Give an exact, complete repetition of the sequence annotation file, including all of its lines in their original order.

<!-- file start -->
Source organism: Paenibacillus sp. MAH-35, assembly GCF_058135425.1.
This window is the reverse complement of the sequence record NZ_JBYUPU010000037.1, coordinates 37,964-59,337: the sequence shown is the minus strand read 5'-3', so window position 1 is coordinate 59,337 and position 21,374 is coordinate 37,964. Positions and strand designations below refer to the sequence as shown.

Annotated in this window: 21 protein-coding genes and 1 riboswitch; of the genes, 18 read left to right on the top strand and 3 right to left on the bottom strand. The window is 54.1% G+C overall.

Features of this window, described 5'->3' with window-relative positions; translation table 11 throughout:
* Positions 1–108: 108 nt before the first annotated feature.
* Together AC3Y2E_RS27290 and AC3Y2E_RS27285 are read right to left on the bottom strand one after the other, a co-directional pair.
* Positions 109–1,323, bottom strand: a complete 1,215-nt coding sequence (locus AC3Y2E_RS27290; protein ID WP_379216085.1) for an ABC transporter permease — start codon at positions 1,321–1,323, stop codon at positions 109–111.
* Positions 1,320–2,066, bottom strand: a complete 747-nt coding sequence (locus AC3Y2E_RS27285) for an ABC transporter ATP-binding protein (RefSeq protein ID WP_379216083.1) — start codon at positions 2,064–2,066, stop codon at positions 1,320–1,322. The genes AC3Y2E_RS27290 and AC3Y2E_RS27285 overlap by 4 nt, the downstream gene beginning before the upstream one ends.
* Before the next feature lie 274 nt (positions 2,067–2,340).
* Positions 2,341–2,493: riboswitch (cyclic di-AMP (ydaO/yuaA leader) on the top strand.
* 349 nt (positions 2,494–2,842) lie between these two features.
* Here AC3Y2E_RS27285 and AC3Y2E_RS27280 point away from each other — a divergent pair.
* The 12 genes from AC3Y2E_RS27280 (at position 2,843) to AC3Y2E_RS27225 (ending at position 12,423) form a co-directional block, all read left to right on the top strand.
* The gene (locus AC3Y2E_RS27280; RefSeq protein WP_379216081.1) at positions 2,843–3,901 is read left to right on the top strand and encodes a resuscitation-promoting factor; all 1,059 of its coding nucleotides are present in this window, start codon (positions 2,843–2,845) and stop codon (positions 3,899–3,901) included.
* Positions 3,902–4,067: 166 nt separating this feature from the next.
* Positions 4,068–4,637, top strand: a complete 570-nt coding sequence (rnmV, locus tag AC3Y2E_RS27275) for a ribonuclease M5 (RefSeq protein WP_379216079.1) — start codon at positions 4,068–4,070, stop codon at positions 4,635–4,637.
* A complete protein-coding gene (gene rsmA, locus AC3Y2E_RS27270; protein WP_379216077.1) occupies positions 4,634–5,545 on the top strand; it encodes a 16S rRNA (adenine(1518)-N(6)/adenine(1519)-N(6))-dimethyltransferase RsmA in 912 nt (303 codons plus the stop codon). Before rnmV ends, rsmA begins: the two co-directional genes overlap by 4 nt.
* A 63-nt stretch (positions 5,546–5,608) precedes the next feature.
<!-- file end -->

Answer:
Source organism: Paenibacillus sp. MAH-35, assembly GCF_058135425.1.
This window is the reverse complement of the sequence record NZ_JBYUPU010000037.1, coordinates 37,964-59,337: the sequence shown is the minus strand read 5'-3', so window position 1 is coordinate 59,337 and position 21,374 is coordinate 37,964. Positions and strand designations below refer to the sequence as shown.

Annotated in this window: 21 protein-coding genes and 1 riboswitch; of the genes, 18 read left to right on the top strand and 3 right to left on the bottom strand. The window is 54.1% G+C overall.

Features of this window, described 5'->3' with window-relative positions; translation table 11 throughout:
* Positions 1–108: 108 nt before the first annotated feature.
* Together AC3Y2E_RS27290 and AC3Y2E_RS27285 are read right to left on the bottom strand one after the other, a co-directional pair.
* Positions 109–1,323, bottom strand: a complete 1,215-nt coding sequence (locus AC3Y2E_RS27290; protein ID WP_379216085.1) for an ABC transporter permease — start codon at positions 1,321–1,323, stop codon at positions 109–111.
* Positions 1,320–2,066, bottom strand: a complete 747-nt coding sequence (locus AC3Y2E_RS27285) for an ABC transporter ATP-binding protein (RefSeq protein ID WP_379216083.1) — start codon at positions 2,064–2,066, stop codon at positions 1,320–1,322. The genes AC3Y2E_RS27290 and AC3Y2E_RS27285 overlap by 4 nt, the downstream gene beginning before the upstream one ends.
* Before the next feature lie 274 nt (positions 2,067–2,340).
* Positions 2,341–2,493: riboswitch (cyclic di-AMP (ydaO/yuaA leader) on the top strand.
* 349 nt (positions 2,494–2,842) lie between these two features.
* Here AC3Y2E_RS27285 and AC3Y2E_RS27280 point away from each other — a divergent pair.
* The 12 genes from AC3Y2E_RS27280 (at position 2,843) to AC3Y2E_RS27225 (ending at position 12,423) form a co-directional block, all read left to right on the top strand.
* The gene (locus AC3Y2E_RS27280; RefSeq protein WP_379216081.1) at positions 2,843–3,901 is read left to right on the top strand and encodes a resuscitation-promoting factor; all 1,059 of its coding nucleotides are present in this window, start codon (positions 2,843–2,845) and stop codon (positions 3,899–3,901) included.
* Positions 3,902–4,067: 166 nt separating this feature from the next.
* Positions 4,068–4,637, top strand: a complete 570-nt coding sequence (rnmV, locus tag AC3Y2E_RS27275) for a ribonuclease M5 (RefSeq protein WP_379216079.1) — start codon at positions 4,068–4,070, stop codon at positions 4,635–4,637.
* A complete protein-coding gene (gene rsmA, locus AC3Y2E_RS27270; protein WP_379216077.1) occupies positions 4,634–5,545 on the top strand; it encodes a 16S rRNA (adenine(1518)-N(6)/adenine(1519)-N(6))-dimethyltransferase RsmA in 912 nt (303 codons plus the stop codon). Before rnmV ends, rsmA begins: the two co-directional genes overlap by 4 nt.
* A 63-nt stretch (positions 5,546–5,608) precedes the next feature.